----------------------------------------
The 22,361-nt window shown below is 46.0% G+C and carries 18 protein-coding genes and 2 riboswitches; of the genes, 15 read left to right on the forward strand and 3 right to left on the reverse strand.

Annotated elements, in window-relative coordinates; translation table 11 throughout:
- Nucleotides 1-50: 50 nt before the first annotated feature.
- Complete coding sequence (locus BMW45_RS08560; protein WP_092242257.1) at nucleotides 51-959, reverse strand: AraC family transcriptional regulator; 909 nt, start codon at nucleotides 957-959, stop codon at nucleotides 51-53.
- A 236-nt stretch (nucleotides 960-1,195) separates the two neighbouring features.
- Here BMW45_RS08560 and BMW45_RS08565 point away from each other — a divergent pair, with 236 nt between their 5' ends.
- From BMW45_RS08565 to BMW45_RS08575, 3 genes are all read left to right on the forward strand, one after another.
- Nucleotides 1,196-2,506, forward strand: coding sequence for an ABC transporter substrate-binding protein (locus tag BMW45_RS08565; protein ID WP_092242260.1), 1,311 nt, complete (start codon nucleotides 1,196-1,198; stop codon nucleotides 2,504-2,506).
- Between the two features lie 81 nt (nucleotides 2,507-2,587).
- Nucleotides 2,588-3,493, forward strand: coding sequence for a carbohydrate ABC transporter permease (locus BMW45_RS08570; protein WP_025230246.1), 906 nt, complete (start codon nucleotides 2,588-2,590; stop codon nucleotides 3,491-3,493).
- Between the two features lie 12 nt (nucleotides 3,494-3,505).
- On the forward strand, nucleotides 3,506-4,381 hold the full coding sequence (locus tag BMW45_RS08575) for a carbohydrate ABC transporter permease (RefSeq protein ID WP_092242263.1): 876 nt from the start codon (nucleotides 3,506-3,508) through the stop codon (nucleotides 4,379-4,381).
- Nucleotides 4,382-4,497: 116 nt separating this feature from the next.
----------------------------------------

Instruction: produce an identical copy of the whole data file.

The 22,361-nt window shown below is 46.0% G+C and carries 18 protein-coding genes and 2 riboswitches; of the genes, 15 read left to right on the forward strand and 3 right to left on the reverse strand.

Annotated elements, in window-relative coordinates; translation table 11 throughout:
- Nucleotides 1-50: 50 nt before the first annotated feature.
- Complete coding sequence (locus BMW45_RS08560; protein WP_092242257.1) at nucleotides 51-959, reverse strand: AraC family transcriptional regulator; 909 nt, start codon at nucleotides 957-959, stop codon at nucleotides 51-53.
- A 236-nt stretch (nucleotides 960-1,195) separates the two neighbouring features.
- Here BMW45_RS08560 and BMW45_RS08565 point away from each other — a divergent pair, with 236 nt between their 5' ends.
- From BMW45_RS08565 to BMW45_RS08575, 3 genes are all read left to right on the forward strand, one after another.
- Nucleotides 1,196-2,506, forward strand: coding sequence for an ABC transporter substrate-binding protein (locus tag BMW45_RS08565; protein ID WP_092242260.1), 1,311 nt, complete (start codon nucleotides 1,196-1,198; stop codon nucleotides 2,504-2,506).
- Between the two features lie 81 nt (nucleotides 2,507-2,587).
- Nucleotides 2,588-3,493, forward strand: coding sequence for a carbohydrate ABC transporter permease (locus BMW45_RS08570; protein WP_025230246.1), 906 nt, complete (start codon nucleotides 2,588-2,590; stop codon nucleotides 3,491-3,493).
- Between the two features lie 12 nt (nucleotides 3,494-3,505).
- On the forward strand, nucleotides 3,506-4,381 hold the full coding sequence (locus tag BMW45_RS08575) for a carbohydrate ABC transporter permease (RefSeq protein ID WP_092242263.1): 876 nt from the start codon (nucleotides 3,506-3,508) through the stop codon (nucleotides 4,379-4,381).
- Nucleotides 4,382-4,497: 116 nt separating this feature from the next.